Physical Therapy

Physical therapy may be recommended as a component of your treatment plan, especially if you suffer from osteoarthritis. Because osteoarthritis is thought of as a “wear and tear” type of disease, it may seem counterintuitive to recommend an exercise regimen as part of arthritis treatment. However, research has shown that exercise can stimulate your body’s own production of hyaluronic acid (Engstrom-Laurent 1987), a component of healthy joint fluid which is responsible for joint lubrication. A tailored exercise regimen as directed by a therapist can help reduce your pain and maintain the health of your joints by keeping them moving in the proper ways.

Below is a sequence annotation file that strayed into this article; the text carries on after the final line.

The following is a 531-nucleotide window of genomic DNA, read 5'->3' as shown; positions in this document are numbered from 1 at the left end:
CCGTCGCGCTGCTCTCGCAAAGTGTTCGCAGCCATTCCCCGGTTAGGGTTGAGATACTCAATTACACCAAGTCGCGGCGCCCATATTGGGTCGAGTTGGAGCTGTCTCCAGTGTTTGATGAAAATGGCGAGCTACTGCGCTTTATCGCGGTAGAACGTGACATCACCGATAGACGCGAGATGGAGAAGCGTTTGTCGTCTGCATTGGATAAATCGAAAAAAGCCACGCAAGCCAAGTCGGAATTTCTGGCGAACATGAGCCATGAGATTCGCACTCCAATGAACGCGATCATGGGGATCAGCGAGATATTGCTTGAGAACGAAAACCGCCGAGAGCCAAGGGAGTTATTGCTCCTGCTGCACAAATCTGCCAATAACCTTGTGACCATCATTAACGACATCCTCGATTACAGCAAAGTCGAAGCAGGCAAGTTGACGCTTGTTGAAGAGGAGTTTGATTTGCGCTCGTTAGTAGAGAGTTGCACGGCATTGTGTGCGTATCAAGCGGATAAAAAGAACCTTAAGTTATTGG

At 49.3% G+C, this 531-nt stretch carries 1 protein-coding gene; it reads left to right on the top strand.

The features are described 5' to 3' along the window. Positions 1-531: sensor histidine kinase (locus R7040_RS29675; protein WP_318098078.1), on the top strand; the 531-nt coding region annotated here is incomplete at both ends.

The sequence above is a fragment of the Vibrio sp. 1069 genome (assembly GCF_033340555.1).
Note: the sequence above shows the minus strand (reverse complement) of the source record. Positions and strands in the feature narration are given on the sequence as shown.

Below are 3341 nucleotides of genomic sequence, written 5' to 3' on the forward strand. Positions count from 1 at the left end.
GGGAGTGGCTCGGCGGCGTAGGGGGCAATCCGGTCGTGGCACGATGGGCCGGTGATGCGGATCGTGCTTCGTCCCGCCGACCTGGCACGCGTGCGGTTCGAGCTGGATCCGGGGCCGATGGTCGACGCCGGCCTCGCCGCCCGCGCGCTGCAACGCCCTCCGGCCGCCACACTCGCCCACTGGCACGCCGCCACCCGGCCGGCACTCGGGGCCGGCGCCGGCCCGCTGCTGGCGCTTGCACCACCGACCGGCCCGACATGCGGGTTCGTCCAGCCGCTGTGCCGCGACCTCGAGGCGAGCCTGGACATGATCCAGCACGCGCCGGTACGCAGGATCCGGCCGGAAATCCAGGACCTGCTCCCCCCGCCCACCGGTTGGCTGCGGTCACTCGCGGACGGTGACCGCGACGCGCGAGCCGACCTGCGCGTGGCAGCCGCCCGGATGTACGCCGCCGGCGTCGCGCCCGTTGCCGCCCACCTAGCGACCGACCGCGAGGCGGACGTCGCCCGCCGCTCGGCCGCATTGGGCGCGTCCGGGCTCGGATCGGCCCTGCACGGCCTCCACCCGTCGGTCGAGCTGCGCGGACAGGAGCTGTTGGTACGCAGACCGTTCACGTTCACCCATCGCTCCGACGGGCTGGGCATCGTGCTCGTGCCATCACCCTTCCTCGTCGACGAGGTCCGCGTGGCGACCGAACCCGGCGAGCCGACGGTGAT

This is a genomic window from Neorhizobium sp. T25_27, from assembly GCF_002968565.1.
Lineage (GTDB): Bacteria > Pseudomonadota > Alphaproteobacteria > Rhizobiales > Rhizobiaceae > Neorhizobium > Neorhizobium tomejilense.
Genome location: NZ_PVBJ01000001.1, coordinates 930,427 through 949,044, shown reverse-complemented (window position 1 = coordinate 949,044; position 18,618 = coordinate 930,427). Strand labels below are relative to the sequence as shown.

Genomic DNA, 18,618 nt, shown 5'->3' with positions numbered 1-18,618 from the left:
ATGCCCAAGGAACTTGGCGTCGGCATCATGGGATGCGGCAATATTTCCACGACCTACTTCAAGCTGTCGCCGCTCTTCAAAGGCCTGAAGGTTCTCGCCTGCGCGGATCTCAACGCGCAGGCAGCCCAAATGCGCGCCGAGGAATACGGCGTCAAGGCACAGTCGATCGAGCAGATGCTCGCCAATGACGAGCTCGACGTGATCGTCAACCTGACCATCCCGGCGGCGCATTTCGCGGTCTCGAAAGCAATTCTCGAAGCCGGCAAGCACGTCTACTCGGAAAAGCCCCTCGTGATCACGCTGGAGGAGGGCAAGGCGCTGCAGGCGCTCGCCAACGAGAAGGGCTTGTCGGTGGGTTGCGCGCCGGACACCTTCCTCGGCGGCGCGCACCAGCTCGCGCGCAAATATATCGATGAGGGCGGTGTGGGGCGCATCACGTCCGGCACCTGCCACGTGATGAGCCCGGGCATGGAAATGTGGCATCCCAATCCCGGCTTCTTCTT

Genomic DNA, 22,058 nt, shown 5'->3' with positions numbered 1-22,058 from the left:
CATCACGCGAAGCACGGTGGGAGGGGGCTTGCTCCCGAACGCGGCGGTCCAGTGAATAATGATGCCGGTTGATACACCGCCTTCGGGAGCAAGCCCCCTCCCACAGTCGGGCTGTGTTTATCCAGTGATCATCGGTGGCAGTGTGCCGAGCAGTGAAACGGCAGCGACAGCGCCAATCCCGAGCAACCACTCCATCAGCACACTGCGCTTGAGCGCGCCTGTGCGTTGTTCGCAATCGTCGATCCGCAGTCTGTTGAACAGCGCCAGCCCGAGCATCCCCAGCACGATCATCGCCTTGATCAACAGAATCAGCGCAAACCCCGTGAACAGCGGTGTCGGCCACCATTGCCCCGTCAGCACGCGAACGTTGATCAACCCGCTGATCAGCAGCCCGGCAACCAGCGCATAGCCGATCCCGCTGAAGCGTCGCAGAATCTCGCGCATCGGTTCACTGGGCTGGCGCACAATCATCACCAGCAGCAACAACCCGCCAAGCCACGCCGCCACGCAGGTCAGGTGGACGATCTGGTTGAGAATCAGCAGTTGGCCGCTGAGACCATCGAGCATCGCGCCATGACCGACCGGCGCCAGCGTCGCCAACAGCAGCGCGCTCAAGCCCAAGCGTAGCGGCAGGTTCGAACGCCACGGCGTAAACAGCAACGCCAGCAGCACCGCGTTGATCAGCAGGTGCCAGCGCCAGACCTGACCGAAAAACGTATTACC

Exercises for osteoarthritis can be categorized into four different goals: Balance (proprioception), muscle strengthening (above and below the affected joint), range of motion (stretching), and movement. Each of these categories independently increases the production of hyaluronic acid (HA), the natural lubricant in your joints. By focusing on all four goals, you can maximize the natural lubricant within your joints. Below are exercises that help directly with the knee joint. Please note that these home exercises are not meant to replace proper physical therapy under the direction of a trained specialist. In all of these exercises, please let pain be your guide. If it hurts, stop immediately. There are many variations of these exercises with which a physical therapist can assist you. And don’t overdo it — you may worsen your symptoms or condition.